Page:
Many Democrats say the most important quality they look for in a 2020 candidate is that the person can beat President Trump. But this might not be true of younger Democrats, many of whom are saying that they care more about a presidential candidate’s policies — and less about their chances of beating Trump.
Recent polls from YouGov/HuffPost and Gallup show an age split on whether voters prioritize policy or electability. Both polls found that younger Democrats tended to prioritize nominating a candidate whose positions on issues were closest to their own over a candidate who they believed had the best chance of defeating Trump. Conversely, older Democrats were more likely to want an electable candidate even if they disagreed on the issues.
And this generational divide may be reflected in the patterns of support for former Vice President Joe Biden. Voters of all ages often name Biden as the candidate with the best chance of beating Trump. But a Quinnipiac University poll from early July found that while 28 percent of Democrats over 50 rate Biden as their first choice, just 17 percent of Democrats between 18 and 49 said the same.
It’s possible that the reason more older Democrats prioritize choosing a candidate who can win in the general election is that they have lived through other administrations and have seen how they’ve governed, according to Rey Junco, a senior researcher at the Center for Information and Research on Civic Learning and Engagement. Junco said older Americans could be “more concerned about the autocratic tendencies in the current administration” than younger Americans, and as a result want a candidate that has the best chance of winning in 2020.
But by prioritizing electability, older Democrats may wind up backing a candidate with a major weakness: an inability to drive youth turnout. While younger voters tend to lean heavily Democratic — in 2016, for instance, they backed Hillary Clinton by around 20 percentage points — the challenge has always been getting them to the polls. But when they do mobilize, younger voters can have a profound impact on the election. The blue wave of 2018, for example, was powered in part by Gen Z, Millennial and Gen X voters,1 who cast more votes than Baby Boomers and people from older generations, according to the Pew Research Center.
In addition, a CIRCLE report that looked at youth voting patterns in three key battleground races in 2018 found that support for Democratic candidates was higher in counties with a high youth population in all three races. Researchers found that in the Montana Senate race, Sen. Jon Tester’s big margins in youth-heavy counties were decisive in his narrow victory. In counties with a low youth population, Tester won just 31.8 percent of the vote, but in counties with a high youth population, he won 52 percent. Strong Democratic support in counties with a high youth population also helped make the Georgia gubernatorial race and the Texas Senate race close, though both those Democratic candidates ultimately lost. According to Junco, politicians have taken note of the impact that young voters can have on close races and they may be adjusting their campaigns accordingly.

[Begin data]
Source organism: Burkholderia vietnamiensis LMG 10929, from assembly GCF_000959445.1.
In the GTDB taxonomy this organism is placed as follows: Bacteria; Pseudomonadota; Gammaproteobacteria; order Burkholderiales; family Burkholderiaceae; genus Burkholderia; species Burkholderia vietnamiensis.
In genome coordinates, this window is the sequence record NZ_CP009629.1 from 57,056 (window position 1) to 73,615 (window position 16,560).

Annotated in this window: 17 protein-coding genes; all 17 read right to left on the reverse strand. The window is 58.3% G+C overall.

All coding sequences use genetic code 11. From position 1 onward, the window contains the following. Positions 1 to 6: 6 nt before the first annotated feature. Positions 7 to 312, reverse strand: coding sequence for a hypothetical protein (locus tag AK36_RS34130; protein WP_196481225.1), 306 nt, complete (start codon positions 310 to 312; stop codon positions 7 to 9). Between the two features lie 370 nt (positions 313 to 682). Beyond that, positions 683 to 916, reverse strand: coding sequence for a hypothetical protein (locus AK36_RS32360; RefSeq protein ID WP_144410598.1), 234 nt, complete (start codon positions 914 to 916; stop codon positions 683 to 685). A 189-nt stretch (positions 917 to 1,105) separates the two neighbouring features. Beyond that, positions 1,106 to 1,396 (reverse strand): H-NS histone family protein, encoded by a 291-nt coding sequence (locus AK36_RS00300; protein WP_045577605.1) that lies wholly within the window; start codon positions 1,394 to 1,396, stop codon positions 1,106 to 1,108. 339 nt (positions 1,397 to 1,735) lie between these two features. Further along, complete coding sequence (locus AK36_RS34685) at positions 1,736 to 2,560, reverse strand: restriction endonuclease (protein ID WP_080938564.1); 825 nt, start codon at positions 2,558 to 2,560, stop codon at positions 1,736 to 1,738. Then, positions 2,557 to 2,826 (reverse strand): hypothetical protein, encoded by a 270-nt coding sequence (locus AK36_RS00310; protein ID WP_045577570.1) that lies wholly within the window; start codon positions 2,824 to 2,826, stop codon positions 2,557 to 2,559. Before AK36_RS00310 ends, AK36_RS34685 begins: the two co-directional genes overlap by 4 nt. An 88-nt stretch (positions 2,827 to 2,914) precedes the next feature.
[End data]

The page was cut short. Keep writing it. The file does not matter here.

“I think you’re seeing candidates and campaigns take notice [of younger voters] in a way that they haven’t in more recent cycles,” Junco said, “And I think that you’re going to see that [form] a positive feedback loop.”
So what might this mean for 2020? It’s still early, but Sen. Bernie Sanders — who won more votes from people under 30 in 2016 primaries than Trump and Clinton combined, according to a CIRCLE analysis of 21 states — is currently leading in the polls among younger voters, with 22 percent of Democrats under 50 saying they would vote for him if the primary was held today, according to a Quinnipiac poll. But three other candidates were close behind, with Biden at 17 percent, Warren at 14 percent, and Harris at 12 percent.
Only time will tell whether younger voters continue to prioritize candidates that align more closely with them on policy issues over candidates they think can win the general election. But, for candidates hoping to win over younger voters, taking clear stances on specific policies may be the way to go. “I think there are going to be a number of issues, a number of battles being fought — especially among this generation — that reflects the nuanced nature of the young voter,” said Richard Sweeney, a 20-year-old and the chair of the Harvard Public Opinion Project, which polls adults under 30 twice a year. But Sweeney cautioned that young voters are not a monolith. “We don’t have homogenous views on all these issues. We care about a variety of substantive issues, and we have nuanced views of those issues.”
So while there may not be an easy way to do it, if any 2020 candidates do manage to get young people excited, they could use that voter bloc to argue that they’re the most electable candidate of them all.